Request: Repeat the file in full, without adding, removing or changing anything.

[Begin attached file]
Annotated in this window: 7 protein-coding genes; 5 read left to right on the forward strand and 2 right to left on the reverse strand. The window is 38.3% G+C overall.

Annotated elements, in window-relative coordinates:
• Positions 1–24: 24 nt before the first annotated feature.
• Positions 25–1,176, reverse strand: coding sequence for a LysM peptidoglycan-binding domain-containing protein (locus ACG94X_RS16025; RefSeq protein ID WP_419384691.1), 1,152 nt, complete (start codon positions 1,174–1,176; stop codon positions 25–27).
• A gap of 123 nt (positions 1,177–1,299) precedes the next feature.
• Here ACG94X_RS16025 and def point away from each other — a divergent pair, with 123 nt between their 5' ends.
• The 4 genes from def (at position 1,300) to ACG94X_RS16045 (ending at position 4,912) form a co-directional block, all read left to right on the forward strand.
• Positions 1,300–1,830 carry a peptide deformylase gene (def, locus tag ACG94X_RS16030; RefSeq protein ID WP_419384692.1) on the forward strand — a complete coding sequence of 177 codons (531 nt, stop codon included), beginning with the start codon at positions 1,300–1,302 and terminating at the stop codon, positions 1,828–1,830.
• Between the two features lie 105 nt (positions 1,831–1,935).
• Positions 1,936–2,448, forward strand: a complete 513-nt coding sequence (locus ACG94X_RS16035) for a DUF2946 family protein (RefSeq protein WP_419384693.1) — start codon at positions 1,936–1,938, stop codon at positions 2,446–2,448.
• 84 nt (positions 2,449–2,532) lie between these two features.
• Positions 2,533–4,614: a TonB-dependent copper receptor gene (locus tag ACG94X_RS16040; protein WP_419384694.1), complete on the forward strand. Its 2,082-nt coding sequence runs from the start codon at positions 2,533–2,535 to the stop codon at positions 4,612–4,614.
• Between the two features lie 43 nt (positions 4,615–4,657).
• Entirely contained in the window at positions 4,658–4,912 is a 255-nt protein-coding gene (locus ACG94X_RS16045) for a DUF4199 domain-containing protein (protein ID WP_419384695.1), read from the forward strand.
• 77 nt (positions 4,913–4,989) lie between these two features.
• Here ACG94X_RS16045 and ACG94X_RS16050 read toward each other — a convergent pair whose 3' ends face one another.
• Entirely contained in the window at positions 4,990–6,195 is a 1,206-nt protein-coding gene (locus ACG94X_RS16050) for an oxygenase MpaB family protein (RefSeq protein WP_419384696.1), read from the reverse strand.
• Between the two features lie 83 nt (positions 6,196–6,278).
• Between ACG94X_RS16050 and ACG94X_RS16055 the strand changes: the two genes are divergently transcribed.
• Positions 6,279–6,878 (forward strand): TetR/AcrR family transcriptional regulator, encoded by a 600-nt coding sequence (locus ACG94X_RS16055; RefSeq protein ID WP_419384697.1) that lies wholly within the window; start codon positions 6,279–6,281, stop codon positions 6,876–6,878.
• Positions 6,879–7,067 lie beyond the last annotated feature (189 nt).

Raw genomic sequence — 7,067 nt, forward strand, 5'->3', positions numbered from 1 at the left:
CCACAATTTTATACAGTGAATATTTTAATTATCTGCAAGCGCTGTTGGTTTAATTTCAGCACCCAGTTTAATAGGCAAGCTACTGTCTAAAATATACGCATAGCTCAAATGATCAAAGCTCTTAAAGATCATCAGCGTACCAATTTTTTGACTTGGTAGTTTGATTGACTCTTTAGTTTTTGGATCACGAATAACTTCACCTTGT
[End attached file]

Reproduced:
Annotated in this window: 7 protein-coding genes; 5 read left to right on the forward strand and 2 right to left on the reverse strand. The window is 38.3% G+C overall.

Annotated elements, in window-relative coordinates:
• Positions 1–24: 24 nt before the first annotated feature.
• Positions 25–1,176, reverse strand: coding sequence for a LysM peptidoglycan-binding domain-containing protein (locus ACG94X_RS16025; RefSeq protein ID WP_419384691.1), 1,152 nt, complete (start codon positions 1,174–1,176; stop codon positions 25–27).
• A gap of 123 nt (positions 1,177–1,299) precedes the next feature.
• Here ACG94X_RS16025 and def point away from each other — a divergent pair, with 123 nt between their 5' ends.
• The 4 genes from def (at position 1,300) to ACG94X_RS16045 (ending at position 4,912) form a co-directional block, all read left to right on the forward strand.
• Positions 1,300–1,830 carry a peptide deformylase gene (def, locus tag ACG94X_RS16030; RefSeq protein ID WP_419384692.1) on the forward strand — a complete coding sequence of 177 codons (531 nt, stop codon included), beginning with the start codon at positions 1,300–1,302 and terminating at the stop codon, positions 1,828–1,830.
• Between the two features lie 105 nt (positions 1,831–1,935).
• Positions 1,936–2,448, forward strand: a complete 513-nt coding sequence (locus ACG94X_RS16035) for a DUF2946 family protein (RefSeq protein WP_419384693.1) — start codon at positions 1,936–1,938, stop codon at positions 2,446–2,448.
• 84 nt (positions 2,449–2,532) lie between these two features.
• Positions 2,533–4,614: a TonB-dependent copper receptor gene (locus tag ACG94X_RS16040; protein WP_419384694.1), complete on the forward strand. Its 2,082-nt coding sequence runs from the start codon at positions 2,533–2,535 to the stop codon at positions 4,612–4,614.
• Between the two features lie 43 nt (positions 4,615–4,657).
• Entirely contained in the window at positions 4,658–4,912 is a 255-nt protein-coding gene (locus ACG94X_RS16045) for a DUF4199 domain-containing protein (protein ID WP_419384695.1), read from the forward strand.
• 77 nt (positions 4,913–4,989) lie between these two features.
• Here ACG94X_RS16045 and ACG94X_RS16050 read toward each other — a convergent pair whose 3' ends face one another.
• Entirely contained in the window at positions 4,990–6,195 is a 1,206-nt protein-coding gene (locus ACG94X_RS16050) for an oxygenase MpaB family protein (RefSeq protein WP_419384696.1), read from the reverse strand.
• Between the two features lie 83 nt (positions 6,196–6,278).
• Between ACG94X_RS16050 and ACG94X_RS16055 the strand changes: the two genes are divergently transcribed.
• Positions 6,279–6,878 (forward strand): TetR/AcrR family transcriptional regulator, encoded by a 600-nt coding sequence (locus ACG94X_RS16055; RefSeq protein ID WP_419384697.1) that lies wholly within the window; start codon positions 6,279–6,281, stop codon positions 6,876–6,878.
• Positions 6,879–7,067 lie beyond the last annotated feature (189 nt).

Raw genomic sequence — 7,067 nt, forward strand, 5'->3', positions numbered from 1 at the left:
CCACAATTTTATACAGTGAATATTTTAATTATCTGCAAGCGCTGTTGGTTTAATTTCAGCACCCAGTTTAATAGGCAAGCTACTGTCTAAAATATACGCATAGCTCAAATGATCAAAGCTCTTAAAGATCATCAGCGTACCAATTTTTTGACTTGGTAGTTTGATTGACTCTTTAGTTTTTGGATCACGAATAACTTCACCTTGT